Peterson is in perfect position and Johnson would have had a hard time making the catch anyway, but the miscommunication and Stafford staring his receiver down exacerbated the issue.
To top it off, the Cardinals score right after this on another Wells touchdown, which again features a great push by the Arizona offensive line.
We'll move on to the second interception, which is even more backbreaking, as it's returned for a touchdown.
On the play, the Lions have three receivers out wide with two men in the backfield to help block. The Cardinals appear to be leaving their two safeties deep, with man coverage on the receivers.
At the snap, the linebackers drop into coverage, one cutting off the middle route while the other two assist in coverage. The Cardinals are only rushing four, and Stafford has plenty of time to make his read and throw.
Unfortunately, Stafford incorrectly reads tight end Tony Scheffler as being in single coverage, and fails to see Rashad Johnson moving over to support defensive back Randall Gay.
In Stafford's defense, Johnson was a good five yards away from Scheffler when the ball left the quarterback's hand. It took perfect timing to not only get in front of Scheffler, but pick the ball off as well.
Again, this is a situation where it looks as though the defender read Stafford's eyes and intention early. It's not quite the stare down Johnson received, but it's close.
The final interception comes when the game is essentially done, with Detroit down 24 to 10 and just five minutes left in the game. It's another terrible pick-six, and worse, it's on fourth down at the Arizona 4-yard line, just two yards from a touchdown.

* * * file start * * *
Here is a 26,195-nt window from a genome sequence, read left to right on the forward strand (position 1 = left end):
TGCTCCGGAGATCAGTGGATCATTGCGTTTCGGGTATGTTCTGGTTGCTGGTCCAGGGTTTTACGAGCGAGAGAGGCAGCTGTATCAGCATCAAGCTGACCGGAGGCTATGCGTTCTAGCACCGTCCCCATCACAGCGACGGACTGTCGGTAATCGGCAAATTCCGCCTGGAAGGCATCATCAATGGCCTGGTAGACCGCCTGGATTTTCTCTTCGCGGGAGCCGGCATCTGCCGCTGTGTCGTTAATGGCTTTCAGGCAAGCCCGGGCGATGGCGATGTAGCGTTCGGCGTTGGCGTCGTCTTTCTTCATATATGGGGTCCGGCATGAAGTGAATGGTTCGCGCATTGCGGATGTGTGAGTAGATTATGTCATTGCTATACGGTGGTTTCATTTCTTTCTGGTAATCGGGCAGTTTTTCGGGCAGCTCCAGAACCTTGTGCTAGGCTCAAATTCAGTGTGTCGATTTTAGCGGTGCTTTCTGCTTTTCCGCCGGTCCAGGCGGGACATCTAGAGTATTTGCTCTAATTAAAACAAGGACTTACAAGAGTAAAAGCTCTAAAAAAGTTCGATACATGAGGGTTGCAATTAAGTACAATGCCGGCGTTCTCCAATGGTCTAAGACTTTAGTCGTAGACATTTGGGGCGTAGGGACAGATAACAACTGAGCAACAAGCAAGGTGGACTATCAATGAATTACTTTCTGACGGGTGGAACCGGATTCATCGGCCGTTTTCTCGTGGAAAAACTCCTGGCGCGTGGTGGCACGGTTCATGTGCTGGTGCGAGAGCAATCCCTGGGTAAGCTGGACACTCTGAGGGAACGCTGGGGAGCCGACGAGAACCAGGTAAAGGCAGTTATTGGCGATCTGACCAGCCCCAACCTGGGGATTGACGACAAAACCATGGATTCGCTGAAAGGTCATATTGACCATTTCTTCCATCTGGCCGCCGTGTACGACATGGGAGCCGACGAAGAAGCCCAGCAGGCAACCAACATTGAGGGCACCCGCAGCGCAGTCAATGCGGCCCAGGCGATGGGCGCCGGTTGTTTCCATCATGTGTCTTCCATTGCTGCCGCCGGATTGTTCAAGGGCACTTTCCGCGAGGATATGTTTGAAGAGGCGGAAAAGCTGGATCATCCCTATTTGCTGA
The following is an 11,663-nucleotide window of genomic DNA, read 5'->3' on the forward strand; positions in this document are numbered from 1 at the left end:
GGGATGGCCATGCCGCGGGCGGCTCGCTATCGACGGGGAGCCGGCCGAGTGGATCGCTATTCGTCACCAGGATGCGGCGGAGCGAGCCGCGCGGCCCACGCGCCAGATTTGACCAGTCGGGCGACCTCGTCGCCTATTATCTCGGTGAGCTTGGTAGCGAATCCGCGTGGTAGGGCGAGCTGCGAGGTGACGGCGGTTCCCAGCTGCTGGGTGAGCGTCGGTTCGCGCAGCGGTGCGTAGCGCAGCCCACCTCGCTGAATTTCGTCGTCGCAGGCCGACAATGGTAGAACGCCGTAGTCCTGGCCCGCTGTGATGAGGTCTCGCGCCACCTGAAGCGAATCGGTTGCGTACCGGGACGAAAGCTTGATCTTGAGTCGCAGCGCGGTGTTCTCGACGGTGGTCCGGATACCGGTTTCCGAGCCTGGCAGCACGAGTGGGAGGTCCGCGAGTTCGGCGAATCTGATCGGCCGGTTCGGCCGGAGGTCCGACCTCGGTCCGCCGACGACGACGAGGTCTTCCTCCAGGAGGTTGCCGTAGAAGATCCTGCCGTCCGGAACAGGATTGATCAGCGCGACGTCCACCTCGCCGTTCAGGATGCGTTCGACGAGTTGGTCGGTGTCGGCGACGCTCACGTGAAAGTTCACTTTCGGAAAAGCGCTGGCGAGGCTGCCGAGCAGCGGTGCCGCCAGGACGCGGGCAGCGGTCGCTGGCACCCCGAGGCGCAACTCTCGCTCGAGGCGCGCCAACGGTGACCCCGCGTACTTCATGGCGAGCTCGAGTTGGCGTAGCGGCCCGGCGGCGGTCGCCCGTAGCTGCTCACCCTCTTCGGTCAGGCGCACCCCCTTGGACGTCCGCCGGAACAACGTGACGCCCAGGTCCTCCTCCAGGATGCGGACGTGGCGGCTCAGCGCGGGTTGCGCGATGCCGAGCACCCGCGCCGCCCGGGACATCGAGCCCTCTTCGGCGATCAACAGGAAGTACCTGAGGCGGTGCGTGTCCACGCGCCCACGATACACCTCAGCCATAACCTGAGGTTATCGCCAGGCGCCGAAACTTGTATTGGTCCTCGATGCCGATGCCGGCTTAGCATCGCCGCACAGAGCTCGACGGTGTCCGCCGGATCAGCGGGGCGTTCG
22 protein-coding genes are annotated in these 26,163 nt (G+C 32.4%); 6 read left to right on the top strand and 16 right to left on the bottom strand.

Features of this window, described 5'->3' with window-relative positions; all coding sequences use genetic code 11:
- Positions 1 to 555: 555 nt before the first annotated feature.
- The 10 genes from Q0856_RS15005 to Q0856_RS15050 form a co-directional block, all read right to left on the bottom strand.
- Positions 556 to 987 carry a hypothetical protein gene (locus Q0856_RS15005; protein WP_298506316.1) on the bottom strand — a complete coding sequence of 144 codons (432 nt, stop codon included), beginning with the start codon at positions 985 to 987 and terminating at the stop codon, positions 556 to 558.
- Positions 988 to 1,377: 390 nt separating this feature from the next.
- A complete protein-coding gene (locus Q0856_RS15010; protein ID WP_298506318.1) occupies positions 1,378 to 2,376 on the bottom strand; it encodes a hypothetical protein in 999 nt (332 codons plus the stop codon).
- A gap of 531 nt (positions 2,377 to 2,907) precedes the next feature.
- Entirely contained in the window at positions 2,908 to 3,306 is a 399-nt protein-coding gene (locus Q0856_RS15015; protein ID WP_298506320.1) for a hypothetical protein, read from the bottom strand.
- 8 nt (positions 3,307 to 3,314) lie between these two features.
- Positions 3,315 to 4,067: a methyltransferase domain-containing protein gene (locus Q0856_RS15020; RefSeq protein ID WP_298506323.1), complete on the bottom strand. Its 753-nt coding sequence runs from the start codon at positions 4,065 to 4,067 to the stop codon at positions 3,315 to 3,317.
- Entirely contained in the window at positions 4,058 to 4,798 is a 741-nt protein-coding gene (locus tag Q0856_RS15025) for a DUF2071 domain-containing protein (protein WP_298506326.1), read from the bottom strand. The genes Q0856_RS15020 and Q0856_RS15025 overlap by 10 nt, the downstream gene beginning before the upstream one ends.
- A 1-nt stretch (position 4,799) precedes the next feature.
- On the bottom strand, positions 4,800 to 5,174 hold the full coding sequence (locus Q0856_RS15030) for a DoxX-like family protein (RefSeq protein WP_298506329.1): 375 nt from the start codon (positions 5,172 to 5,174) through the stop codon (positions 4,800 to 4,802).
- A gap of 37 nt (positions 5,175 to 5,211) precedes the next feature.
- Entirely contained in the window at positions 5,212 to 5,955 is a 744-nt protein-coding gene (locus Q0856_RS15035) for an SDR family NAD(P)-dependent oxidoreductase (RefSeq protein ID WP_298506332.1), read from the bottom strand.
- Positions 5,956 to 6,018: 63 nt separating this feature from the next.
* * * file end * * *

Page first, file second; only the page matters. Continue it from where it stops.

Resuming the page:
There are plenty of plays here that could either gain a first down or perhaps a touchdown. Stafford goes for the big-money play—though amazingly not to Calvin Johnson. Instead he goes to Kris Durham, who had a whopping one catch on four targets for the day.
Durham lines up along the far left side with tight end Will Heller to his right. Johnson is on the right side of the field. All players are in single coverage.
The Cardinals have crowded the line, but at the snap, drop a safety into the end zone and have a pair of linebackers in containment.
Stafford sees Durham heading into the end zone, but he's well-covered by Greg Toler. I'm not sure if Stafford planned to put it up and hope Durham would go up and get it like Johnson does, if Durham thought he was going to do a fade route and Stafford didn't expect that or if Stafford's throw was merely awful.
What we do know is, it was a terribly short pass. Durham keeps running and can't turn around in time to stop Toler from easily intercepting the throw.
From there it's a pretty easy jog 102 yards for an interception.
If there were thoughts of coming back, that killed them. Of course, it's also another illustration of Stafford's constant issues all season.
In fact, the issues that sank the Lions during this game are a microcosm of the issues that have plagued them all year long: poor quarterback play, no chemistry between Stafford and most of his receivers, an offense based on one player, special teams mistakes and inconsistent defensive play.
How did the Cardinals score so many points? The answer is the same as it's been all too often this season—because both sides of the ball helped them.